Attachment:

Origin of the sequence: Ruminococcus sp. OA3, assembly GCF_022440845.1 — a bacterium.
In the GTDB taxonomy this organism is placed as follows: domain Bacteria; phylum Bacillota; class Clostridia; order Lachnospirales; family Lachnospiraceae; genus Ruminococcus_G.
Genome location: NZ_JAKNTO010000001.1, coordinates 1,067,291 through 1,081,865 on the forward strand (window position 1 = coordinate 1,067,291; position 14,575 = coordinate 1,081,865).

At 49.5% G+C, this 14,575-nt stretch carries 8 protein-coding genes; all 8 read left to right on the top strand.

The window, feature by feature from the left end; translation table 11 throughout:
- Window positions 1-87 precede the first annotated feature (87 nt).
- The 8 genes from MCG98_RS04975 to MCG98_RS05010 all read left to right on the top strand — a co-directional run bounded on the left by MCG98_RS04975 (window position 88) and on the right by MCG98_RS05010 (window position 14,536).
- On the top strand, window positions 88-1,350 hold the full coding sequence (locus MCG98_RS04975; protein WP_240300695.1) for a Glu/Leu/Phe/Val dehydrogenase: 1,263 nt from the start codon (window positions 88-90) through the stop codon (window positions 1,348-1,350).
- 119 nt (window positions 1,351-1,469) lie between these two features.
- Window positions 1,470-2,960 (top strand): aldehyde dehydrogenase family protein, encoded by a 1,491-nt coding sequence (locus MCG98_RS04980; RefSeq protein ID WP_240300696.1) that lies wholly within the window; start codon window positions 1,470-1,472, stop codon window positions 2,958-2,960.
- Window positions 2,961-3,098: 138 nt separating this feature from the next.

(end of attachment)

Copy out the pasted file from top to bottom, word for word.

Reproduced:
Origin of the sequence: Ruminococcus sp. OA3, assembly GCF_022440845.1 — a bacterium.
In the GTDB taxonomy this organism is placed as follows: domain Bacteria; phylum Bacillota; class Clostridia; order Lachnospirales; family Lachnospiraceae; genus Ruminococcus_G.
Genome location: NZ_JAKNTO010000001.1, coordinates 1,067,291 through 1,081,865 on the forward strand (window position 1 = coordinate 1,067,291; position 14,575 = coordinate 1,081,865).

At 49.5% G+C, this 14,575-nt stretch carries 8 protein-coding genes; all 8 read left to right on the top strand.

The window, feature by feature from the left end; translation table 11 throughout:
- Window positions 1-87 precede the first annotated feature (87 nt).
- The 8 genes from MCG98_RS04975 to MCG98_RS05010 all read left to right on the top strand — a co-directional run bounded on the left by MCG98_RS04975 (window position 88) and on the right by MCG98_RS05010 (window position 14,536).
- On the top strand, window positions 88-1,350 hold the full coding sequence (locus MCG98_RS04975; protein WP_240300695.1) for a Glu/Leu/Phe/Val dehydrogenase: 1,263 nt from the start codon (window positions 88-90) through the stop codon (window positions 1,348-1,350).
- 119 nt (window positions 1,351-1,469) lie between these two features.
- Window positions 1,470-2,960 (top strand): aldehyde dehydrogenase family protein, encoded by a 1,491-nt coding sequence (locus MCG98_RS04980; RefSeq protein ID WP_240300696.1) that lies wholly within the window; start codon window positions 1,470-1,472, stop codon window positions 2,958-2,960.
- Window positions 2,961-3,098: 138 nt separating this feature from the next.